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1 History of Nuclear Power Reactor Development

1 History of Nuclear Power Reactor Development

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1 History of Nuclear Power Reactor Development

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  1. Some Issues in R&D of Nuclear GraphiteInstitute of Nuclear Energy Technology , 100084, Peking, ChinaShijiangXuJune 2014

  2. 1 History of Nuclear Power Reactor Development 1.1 history of nuclear power reactor

  3. 1 History of Nuclear Power Reactor Development 1.2 Risk in Nuclear Power Human error: Windscale Three mile island Chernobyl Natural disaster Tsunami (Japan)

  4. 1 History of Nuclear Power Reactor Development 1.3 Generation Four Reactor Criteria of G-4 Nuclear Reactor: 1 Improved safety: Inherent safety, passive residual heat remove ,…; 2 Improved Economy: Effect use of resouces, high thermal efficiency, short construction period,…; 3 Nuclear proliferation resistance: low Pu quality, difficult to reprocess of spent fuel, enhanced physical protection,…; 4 Low production of radioactive waste.

  5. 1 History of Nuclear Power Reactor Development 1.4 Candidates of the Fourth Generation Reactor System

  6. 2 Very High Temperature Reactor 2.1 Pebble bed type 2.2 Prismatic type

  7. 2 Very High Temperature Reactor 2.1 Pebble Bed High Temperature Gas Cooled Reactor

  8. 2 Very High Temperature Reactor 2.1.1 Structure of Pebble Bed HTGR Reflector Top Reflector Side Reflector Bottom Reflector

  9. 2 Very High Temperature Reactor 2.1.2 Reflector Brocks

  10. 2 Very High Temperature Reactor 2.1 .3 spherical fuel element Half Section Coated Particle 0.92 mm Uranium Dioxide kernel 0.5mm 5mm Graphite layer Coated particles imbedded in Graphite Matrix Pyrolytic Carbon Silicon Carbite Barrier Coating Inner Pyrolytic Carbon Porous Carbon buffer layer Fuel Sphere Dia. 60mm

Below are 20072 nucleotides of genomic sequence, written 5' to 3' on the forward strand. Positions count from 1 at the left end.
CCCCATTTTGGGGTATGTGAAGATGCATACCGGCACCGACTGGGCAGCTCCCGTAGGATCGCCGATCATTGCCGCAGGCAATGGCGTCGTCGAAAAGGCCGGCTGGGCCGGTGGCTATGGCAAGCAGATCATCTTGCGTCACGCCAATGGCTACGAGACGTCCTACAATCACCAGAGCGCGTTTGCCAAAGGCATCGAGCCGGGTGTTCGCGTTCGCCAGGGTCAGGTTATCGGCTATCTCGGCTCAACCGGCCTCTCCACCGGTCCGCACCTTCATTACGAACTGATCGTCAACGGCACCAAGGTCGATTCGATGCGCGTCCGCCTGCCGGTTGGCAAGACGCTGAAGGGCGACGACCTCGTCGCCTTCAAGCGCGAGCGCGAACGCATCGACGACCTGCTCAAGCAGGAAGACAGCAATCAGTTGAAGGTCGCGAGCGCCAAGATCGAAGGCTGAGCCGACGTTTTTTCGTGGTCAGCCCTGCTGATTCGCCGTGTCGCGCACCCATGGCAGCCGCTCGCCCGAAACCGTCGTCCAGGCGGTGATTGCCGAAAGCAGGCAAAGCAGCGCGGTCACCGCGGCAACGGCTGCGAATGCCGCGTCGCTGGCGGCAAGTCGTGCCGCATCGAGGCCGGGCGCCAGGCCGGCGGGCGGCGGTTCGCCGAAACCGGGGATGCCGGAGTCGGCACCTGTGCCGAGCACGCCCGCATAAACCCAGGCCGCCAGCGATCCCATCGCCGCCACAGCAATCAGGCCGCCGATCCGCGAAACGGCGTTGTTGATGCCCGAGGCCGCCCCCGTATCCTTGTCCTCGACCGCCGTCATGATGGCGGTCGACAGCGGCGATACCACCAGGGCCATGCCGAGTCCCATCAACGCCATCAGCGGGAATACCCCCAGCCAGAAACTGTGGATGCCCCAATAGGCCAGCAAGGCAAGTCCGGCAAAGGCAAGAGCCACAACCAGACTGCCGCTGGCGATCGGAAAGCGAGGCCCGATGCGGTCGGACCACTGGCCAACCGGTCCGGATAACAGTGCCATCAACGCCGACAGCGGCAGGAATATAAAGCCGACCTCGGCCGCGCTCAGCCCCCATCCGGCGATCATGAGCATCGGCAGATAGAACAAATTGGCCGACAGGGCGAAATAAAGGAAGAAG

11. 2 Very High Temperature Reactor 2.2.1 Schematical Diagram of Prismatic HTGR

  12. 2 Very High Temperature Reactor 2.2.2 Prismatical Fuel Element

  13. 3 Molten Salt Reactor 3.1 Solid fuel type Molten salt without fuel is used as coolant , it also has some moderation function 3.2 Liquid fuel type Molten salt with fuel is used as fuel and coolant, it also has some moderation function. Graphite is the structure, refractor and moderator material of both type reactors

  14. 3 Molten Salt Reactor 3.1 Solid fuel molten salt reactor Solid fuel molten salt reactor is the first step of R&D of liquid fuel molten salt reactor. It uses molten LiBeF salt as coolant and graphite as moderator, reflector and structure materials. It uses the fuel element of high temperature gas cooled reactor as its fuel element. The reactor design is more or less similar to HTR.

  15. 3 Molten Salt Reactor 3.2.1 Schematic Diagram of Liquid Molten Salt Reactor

  16. 3 Molten Salt Reactor 3.2.2 Main features of liquid fuel molten salt reactor. 1 Liquid fuel could be treated on line to separate the new produced nuclear fuel and fission products with high neutron absorption cross section, therefore to improve the conversion or breed ratio. 2 First loop can work in the condition of high temperature with low pressure. 3 The pressure boundary of first loop is the only barrier of fission products. The fission products, esp. gaseous fission products, are likely more easy to release to the environment under accident conditions.

  17. 4 Nuclear Graphite and Fourth Generation Generation Reactor 4.1 Nuclear graphite is the reflector, moderator and structure material of HTGR and MSR. It is the essnetial material for building these reactors. Graphite provides the potential for these reactors to realize their special ability and is also the limiting factor for the performance of the reactors.

  18. 4 Nuclear Graphite and Fourth Generation Reactor 4.2 Does the HTGR meet the criteria of fourth generation reactor? Yes: Inherent safty, Nuclear proliferation resistance Economy (high utilization of resource; short construction period, i.e. low investment risk; high thermal efficiency, No: Economy (shorter reactor service life), Large volume of radioactive waste ,esp. if it has to be treated as radioactive waste for the reason of C-14. Even though the radio activity is not so high (roughly about 25.7Ci/t, according to the experience of AVR), the public may not accept.